I hardly ever re-read anything, but I’ve been feeling that I should. A lot of former favourites are fading from my memory. Also, growing up, I read a lot of originally English books in Korean, and I want to read the original. So I decided to re-read the following books.
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Bad Bunny came out with a full-length album “X 100pre” on Christmas Eve last year. I used to not be a huge fan of Bad Bunny. He was alright, but he didn’t do much for me, until now, at least. That made me all the more impressed with this new album. Bad Bunny has been the rising star for a while, but this album truly solidified his status as the leader of Latin trap.
1. On the Come Up by Angie Thomas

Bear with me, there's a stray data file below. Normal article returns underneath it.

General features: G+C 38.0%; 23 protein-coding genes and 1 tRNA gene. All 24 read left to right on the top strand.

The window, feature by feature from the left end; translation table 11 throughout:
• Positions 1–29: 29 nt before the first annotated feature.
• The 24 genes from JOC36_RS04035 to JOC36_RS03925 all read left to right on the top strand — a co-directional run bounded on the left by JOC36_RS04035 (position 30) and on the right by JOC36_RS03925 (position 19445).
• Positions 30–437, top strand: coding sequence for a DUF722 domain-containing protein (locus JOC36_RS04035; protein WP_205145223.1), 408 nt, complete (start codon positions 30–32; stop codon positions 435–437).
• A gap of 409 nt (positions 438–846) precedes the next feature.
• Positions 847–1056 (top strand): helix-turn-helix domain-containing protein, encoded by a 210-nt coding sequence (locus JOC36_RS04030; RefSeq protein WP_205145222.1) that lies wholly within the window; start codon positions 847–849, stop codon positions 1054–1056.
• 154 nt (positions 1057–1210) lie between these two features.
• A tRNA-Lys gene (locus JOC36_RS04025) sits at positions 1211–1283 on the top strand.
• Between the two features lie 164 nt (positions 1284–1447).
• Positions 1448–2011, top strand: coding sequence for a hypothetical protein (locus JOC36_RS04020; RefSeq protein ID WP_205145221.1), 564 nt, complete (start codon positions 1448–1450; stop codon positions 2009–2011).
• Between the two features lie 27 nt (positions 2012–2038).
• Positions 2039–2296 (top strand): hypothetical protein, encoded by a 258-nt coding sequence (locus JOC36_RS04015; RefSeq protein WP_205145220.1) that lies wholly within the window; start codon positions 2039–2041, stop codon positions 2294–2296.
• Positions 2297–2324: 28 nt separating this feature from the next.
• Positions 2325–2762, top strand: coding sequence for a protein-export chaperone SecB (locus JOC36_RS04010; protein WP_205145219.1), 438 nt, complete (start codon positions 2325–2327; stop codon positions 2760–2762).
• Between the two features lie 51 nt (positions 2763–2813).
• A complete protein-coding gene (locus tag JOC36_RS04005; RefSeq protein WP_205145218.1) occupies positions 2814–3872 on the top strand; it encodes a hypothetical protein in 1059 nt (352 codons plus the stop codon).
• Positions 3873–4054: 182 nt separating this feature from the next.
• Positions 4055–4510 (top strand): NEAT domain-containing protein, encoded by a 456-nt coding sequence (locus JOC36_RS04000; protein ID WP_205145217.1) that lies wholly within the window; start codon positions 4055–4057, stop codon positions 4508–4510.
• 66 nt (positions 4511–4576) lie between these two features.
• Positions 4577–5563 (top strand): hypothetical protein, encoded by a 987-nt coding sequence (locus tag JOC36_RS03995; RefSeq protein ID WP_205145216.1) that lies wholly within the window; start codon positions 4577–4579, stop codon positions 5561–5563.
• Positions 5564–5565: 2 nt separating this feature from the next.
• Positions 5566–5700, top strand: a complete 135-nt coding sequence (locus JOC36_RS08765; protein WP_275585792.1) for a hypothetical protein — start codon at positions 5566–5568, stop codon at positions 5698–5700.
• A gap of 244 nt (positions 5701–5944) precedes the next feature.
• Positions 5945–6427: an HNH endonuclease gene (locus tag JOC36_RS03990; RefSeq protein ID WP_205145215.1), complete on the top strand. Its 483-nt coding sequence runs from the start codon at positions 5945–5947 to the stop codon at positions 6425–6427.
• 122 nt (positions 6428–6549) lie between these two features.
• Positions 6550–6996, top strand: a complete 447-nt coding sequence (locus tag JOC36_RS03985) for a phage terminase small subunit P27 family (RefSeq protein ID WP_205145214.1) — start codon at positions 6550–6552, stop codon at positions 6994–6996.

Sixteen-year-old Bri wants to be one of the greatest rappers of all time. Or at least win her first battle. As the daughter of an underground hip hop legend who died right before he hit big, Bri’s got massive shoes to fill.Harper Collins
But it’s hard to get your come up when you’re labeled a hoodlum at school, and your fridge at home is empty after your mom loses her job. So Bri pours her anger and frustration into her first song, which goes viral…for all the wrong reasons.
Bri soon finds herself at the center of a controversy, portrayed by the media as more menace than MC. But with an eviction notice staring her family down, Bri doesn’t just want to make it—she hasto. Even if it means becoming the very thing the public has made her out to be.
Insightful, unflinching, and full of heart, On the Come Up is an ode to hip hop from one of the most influential literary voices of a generation. It is the story of fighting for your dreams, even as the odds are stacked against you; and about how, especially for young black people, freedom of speech isn’t always free.